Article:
The remote control also features the new scroll wheel interface that Samsung is introducing this year. It's not too bad, but we do have some concerns about how the TV responds to the remote, but we'll discuss that a little later in the review. Other than that, the remote is a sturdy little thing, with nice chunky buttons to help those of us not blessed with fingers like needles. There's also a backlight, which should help you control your TV in reduced light.

Overall, the style of the TV is pretty awe-inspiring, and you don't have to like the red style to respect what Samsung has done here.

New on Samsung TVs this year is something called InfoLive, a simple RSS-style reader that enables the TV to use its built-in Ethernet connection to go online and get information from Yahoo. This consists of stock market, weather and news updates, which isn't much but is actually pretty cool for a quick peek at what's going on.

Additionally the LE40A856 features Samsung's much improved WiseLink Pro, which enables users to browse through photos and MP3 stored on USB devices. This new version even allows you to watch DivX and XviD, which is a definite bonus. Samsung also tells us that the next generation will probably allow playback of the new MKV container -- if only they introduced it this year!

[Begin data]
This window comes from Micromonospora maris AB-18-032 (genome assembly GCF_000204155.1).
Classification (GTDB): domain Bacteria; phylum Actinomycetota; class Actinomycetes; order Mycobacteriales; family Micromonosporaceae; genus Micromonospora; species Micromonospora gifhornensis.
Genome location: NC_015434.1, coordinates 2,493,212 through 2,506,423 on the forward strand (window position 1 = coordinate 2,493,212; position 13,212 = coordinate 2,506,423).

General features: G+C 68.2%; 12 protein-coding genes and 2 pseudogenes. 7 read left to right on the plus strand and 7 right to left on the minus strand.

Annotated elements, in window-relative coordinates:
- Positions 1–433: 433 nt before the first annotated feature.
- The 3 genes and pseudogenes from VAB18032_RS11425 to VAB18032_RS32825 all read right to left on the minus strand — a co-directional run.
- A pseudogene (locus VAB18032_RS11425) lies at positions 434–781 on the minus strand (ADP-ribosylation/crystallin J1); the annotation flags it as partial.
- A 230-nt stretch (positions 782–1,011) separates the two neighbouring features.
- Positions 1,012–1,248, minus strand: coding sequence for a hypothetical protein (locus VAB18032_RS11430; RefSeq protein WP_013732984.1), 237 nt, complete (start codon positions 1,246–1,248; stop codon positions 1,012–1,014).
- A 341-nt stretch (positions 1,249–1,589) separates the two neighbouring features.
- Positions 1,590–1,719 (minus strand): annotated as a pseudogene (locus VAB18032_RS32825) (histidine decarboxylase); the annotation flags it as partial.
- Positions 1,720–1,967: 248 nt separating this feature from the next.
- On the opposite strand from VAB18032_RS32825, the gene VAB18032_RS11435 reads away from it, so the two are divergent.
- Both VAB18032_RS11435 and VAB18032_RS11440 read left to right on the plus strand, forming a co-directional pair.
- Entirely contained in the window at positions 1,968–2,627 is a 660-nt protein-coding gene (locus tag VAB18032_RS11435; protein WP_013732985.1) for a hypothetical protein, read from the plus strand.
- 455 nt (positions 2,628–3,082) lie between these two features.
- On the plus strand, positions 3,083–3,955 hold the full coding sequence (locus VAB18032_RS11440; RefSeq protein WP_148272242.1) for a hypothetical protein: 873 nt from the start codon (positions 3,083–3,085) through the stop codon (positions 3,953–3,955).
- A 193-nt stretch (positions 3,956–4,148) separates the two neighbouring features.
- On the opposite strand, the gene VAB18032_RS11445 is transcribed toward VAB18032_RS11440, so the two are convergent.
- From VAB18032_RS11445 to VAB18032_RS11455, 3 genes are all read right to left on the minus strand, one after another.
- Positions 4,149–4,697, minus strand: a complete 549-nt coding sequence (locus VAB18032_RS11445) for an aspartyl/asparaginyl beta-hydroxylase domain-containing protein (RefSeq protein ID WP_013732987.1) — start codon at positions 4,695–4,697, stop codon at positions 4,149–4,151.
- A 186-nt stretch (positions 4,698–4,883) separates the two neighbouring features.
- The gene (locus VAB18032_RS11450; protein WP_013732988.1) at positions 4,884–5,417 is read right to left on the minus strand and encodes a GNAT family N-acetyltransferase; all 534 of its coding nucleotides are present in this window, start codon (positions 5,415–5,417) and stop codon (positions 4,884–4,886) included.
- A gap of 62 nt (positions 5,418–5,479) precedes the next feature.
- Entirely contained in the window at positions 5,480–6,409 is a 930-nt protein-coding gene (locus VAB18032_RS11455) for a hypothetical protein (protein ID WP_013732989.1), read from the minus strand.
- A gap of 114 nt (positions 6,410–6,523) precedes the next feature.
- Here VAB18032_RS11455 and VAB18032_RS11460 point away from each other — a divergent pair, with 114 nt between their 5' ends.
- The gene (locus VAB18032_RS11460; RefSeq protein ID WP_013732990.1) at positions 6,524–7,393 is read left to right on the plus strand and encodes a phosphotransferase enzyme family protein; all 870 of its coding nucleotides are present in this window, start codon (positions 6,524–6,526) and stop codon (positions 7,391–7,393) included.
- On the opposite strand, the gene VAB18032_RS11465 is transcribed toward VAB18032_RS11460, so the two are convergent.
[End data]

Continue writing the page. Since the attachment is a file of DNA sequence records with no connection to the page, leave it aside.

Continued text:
The A8 range also include 120hz picture processing, an improvement over TVs that only offer 72hz or 100hz because it can provide 5:5 pull-down, where each frame of the film is duplicated five times, making for much smoother motion.

First we tuned in Freeview. Instantly it became clear that we were going to have to switch out of the hideous 'dynamic' mode and into something a little less likely to ruin the picture quality. Once we adjusted the picture settings, everything looked good. Colour was restored to realistic levels and skin tones stopped looking like a lobster with a sunburn and took on a more sensible human colour.

After our initial tuning, we noticed something quite interesting. The picture and sound had drifted out of sync ever-so-slightly. Turning the TV off and on fixed the problem, and we didn't notice it again during our testing. It's possible this was a one-off glitch, but if it were to be an ongoing problem, it would be fairly annoying to live with.